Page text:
Micro-Mansions Are the New Craze
Here’s why you want to live in 800 square feet (or less)
Breaking news: Mansions are out, and micro-mansions are in. That’s right: The latest home trend advocates living simply in small spaces--800 square feet or less.
Why all the fuss in favor of living smaller? Skyrocketing construction and maintenance costs mean a lower price tag, for one, while aesthetic and ecological concerns are also motivations.
Here’s a look at some of the best-looking, most efficient tiny homes around and why you might find yourself lusting after your own micro-mansion.
Why would you want to live in a tiny house?
It costs less, trains you to live with less stuff and is easier to maintain.
But where can houseguests stay?
The lack of a guest room might be another plus.
Aren’t there building code restrictions against this?
Each municipality has its own rules (for example, Los Angeles County requires new single-family homes to be at least 800 square feet), but you can request a building code variance or move into a smaller, older space.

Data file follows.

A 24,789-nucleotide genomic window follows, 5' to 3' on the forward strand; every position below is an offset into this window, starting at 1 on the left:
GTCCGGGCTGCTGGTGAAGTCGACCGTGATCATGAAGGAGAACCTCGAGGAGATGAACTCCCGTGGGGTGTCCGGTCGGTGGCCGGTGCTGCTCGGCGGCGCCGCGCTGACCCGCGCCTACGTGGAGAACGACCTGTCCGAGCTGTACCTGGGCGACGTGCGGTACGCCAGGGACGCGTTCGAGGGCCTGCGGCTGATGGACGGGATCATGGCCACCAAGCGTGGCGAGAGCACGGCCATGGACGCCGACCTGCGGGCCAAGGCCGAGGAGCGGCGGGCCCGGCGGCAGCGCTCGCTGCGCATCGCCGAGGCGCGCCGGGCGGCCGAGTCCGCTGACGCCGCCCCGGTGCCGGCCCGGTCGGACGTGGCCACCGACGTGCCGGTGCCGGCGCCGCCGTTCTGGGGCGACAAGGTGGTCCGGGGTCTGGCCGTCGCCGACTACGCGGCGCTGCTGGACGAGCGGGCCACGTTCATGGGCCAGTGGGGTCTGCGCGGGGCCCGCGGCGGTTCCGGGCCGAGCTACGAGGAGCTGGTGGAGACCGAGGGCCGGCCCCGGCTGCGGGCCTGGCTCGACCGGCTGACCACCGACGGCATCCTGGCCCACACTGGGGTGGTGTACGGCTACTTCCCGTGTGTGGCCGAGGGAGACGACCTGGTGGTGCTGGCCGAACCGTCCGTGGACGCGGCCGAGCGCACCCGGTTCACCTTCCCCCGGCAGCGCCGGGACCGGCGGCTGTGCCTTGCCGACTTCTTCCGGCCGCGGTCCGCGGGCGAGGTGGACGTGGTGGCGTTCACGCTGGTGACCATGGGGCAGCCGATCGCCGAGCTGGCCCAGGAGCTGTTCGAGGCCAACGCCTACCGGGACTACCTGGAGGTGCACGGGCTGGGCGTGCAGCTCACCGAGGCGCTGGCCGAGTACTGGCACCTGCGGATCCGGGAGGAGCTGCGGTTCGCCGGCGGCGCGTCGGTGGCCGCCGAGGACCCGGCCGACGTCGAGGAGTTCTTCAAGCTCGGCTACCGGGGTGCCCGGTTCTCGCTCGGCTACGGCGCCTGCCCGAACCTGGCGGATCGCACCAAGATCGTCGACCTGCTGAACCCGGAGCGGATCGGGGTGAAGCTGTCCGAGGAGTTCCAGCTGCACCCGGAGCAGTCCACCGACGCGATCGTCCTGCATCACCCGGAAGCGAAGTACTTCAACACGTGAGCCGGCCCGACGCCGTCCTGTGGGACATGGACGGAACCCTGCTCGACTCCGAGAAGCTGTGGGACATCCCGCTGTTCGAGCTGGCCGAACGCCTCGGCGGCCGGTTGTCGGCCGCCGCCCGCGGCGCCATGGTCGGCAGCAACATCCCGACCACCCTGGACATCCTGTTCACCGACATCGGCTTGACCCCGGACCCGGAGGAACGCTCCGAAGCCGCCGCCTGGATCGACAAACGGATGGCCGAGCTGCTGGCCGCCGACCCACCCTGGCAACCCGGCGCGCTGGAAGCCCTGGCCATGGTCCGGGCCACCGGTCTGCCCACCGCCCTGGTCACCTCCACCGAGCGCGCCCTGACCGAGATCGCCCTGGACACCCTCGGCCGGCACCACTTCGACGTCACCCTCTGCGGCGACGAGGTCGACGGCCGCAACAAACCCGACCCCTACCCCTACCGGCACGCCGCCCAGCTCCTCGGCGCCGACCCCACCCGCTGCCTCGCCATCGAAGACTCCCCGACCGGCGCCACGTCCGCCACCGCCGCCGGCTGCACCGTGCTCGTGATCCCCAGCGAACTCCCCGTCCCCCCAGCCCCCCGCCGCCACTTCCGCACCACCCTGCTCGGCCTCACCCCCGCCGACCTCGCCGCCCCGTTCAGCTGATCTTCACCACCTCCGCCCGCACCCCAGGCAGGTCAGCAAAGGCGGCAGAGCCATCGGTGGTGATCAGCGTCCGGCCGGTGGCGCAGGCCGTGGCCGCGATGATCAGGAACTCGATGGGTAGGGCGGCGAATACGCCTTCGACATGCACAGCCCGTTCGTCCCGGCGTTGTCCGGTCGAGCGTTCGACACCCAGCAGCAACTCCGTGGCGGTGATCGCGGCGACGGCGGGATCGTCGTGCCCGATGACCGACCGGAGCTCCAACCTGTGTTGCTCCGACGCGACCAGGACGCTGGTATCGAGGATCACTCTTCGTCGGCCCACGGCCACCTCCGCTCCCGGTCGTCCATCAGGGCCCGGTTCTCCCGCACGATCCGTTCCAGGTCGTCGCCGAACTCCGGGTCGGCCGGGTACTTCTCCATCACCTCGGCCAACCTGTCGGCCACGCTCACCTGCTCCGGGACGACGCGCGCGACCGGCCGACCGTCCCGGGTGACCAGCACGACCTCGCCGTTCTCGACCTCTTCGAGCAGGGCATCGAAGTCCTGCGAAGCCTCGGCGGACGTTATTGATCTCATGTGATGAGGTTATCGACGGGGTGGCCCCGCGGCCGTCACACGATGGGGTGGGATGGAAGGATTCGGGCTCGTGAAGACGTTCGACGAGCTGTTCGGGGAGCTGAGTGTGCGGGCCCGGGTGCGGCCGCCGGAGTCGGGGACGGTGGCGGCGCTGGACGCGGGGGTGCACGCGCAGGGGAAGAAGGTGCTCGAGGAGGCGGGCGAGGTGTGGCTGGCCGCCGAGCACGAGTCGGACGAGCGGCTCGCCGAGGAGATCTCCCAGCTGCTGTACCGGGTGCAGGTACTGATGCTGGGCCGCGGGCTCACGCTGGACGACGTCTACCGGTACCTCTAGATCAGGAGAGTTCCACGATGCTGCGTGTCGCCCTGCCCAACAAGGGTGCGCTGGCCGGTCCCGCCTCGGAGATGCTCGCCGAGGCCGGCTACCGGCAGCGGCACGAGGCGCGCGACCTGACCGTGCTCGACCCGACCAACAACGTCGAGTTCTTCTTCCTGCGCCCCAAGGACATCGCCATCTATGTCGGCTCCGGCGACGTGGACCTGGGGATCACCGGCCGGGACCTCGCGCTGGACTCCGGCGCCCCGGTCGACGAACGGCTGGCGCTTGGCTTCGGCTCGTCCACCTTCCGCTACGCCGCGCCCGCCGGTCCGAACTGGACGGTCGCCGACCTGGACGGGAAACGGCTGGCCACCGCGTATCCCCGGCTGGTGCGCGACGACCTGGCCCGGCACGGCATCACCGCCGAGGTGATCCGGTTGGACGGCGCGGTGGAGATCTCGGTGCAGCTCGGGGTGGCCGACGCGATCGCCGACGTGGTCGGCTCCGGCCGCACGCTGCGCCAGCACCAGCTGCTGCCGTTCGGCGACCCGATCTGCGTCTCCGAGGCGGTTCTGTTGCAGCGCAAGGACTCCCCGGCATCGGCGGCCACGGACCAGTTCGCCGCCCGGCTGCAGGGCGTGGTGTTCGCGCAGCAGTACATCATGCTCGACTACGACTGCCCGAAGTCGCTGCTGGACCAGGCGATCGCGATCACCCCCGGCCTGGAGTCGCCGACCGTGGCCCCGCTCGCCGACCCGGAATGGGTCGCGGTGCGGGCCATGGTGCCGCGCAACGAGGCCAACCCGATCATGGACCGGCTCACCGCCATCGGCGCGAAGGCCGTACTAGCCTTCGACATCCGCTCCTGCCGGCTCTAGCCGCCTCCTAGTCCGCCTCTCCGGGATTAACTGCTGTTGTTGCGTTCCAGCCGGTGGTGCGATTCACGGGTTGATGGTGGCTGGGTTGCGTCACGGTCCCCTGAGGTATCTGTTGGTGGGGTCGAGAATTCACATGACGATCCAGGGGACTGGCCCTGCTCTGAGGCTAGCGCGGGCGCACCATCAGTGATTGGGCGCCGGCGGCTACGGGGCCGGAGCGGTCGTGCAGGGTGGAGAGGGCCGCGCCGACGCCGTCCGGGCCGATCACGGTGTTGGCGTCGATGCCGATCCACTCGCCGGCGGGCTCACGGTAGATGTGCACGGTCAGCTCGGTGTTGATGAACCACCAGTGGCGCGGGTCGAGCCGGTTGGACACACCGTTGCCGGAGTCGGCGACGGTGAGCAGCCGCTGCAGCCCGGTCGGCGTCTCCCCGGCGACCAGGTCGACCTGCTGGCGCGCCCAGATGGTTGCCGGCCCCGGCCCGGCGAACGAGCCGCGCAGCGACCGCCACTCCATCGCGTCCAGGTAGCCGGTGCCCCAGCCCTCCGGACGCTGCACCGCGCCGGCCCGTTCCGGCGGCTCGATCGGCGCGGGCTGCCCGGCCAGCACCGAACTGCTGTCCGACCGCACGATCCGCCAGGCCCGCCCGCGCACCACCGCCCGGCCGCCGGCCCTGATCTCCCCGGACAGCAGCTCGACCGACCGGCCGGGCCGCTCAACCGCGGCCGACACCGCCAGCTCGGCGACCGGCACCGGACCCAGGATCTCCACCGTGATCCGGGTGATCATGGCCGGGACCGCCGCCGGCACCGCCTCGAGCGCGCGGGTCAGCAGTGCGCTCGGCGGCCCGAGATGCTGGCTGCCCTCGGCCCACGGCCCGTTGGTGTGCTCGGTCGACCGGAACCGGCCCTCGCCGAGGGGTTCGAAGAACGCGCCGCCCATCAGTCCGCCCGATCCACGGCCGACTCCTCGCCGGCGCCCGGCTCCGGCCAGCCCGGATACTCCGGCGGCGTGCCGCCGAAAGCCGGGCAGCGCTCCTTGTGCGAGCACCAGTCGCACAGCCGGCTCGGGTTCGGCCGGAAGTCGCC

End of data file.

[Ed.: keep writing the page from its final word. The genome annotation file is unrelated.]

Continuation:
How could I live comfortably in less than, say, 800 square feet?
Ask Whitney Leigh Morris, a design consultant whose Instagram shows her living quite happily with her fiancé in a 362-square-foot cottage on a Venice canal, or any of the zillions of small-apartment dwellers in New York City or Tokyo.
Won’t it be a bummer to downsize after living in a larger space?
It’s actually liberating. For instance, interior decorator Peter Dunham relocated from a 3,500-square-foot home to a 550-square-foot apartment, and finds it much more carefree to live without constant maintenance issues and upkeep. Plus, it’s so cute it made the cover of House Beautiful.
One last thing--why are so many of these houses on wheels?
Basically, it’s a way to get around the building codes, since when the houses are on wheels, they can be easily transported to another site. Don’t worry--most models can be built on a foundation if you’re not into the trailer look.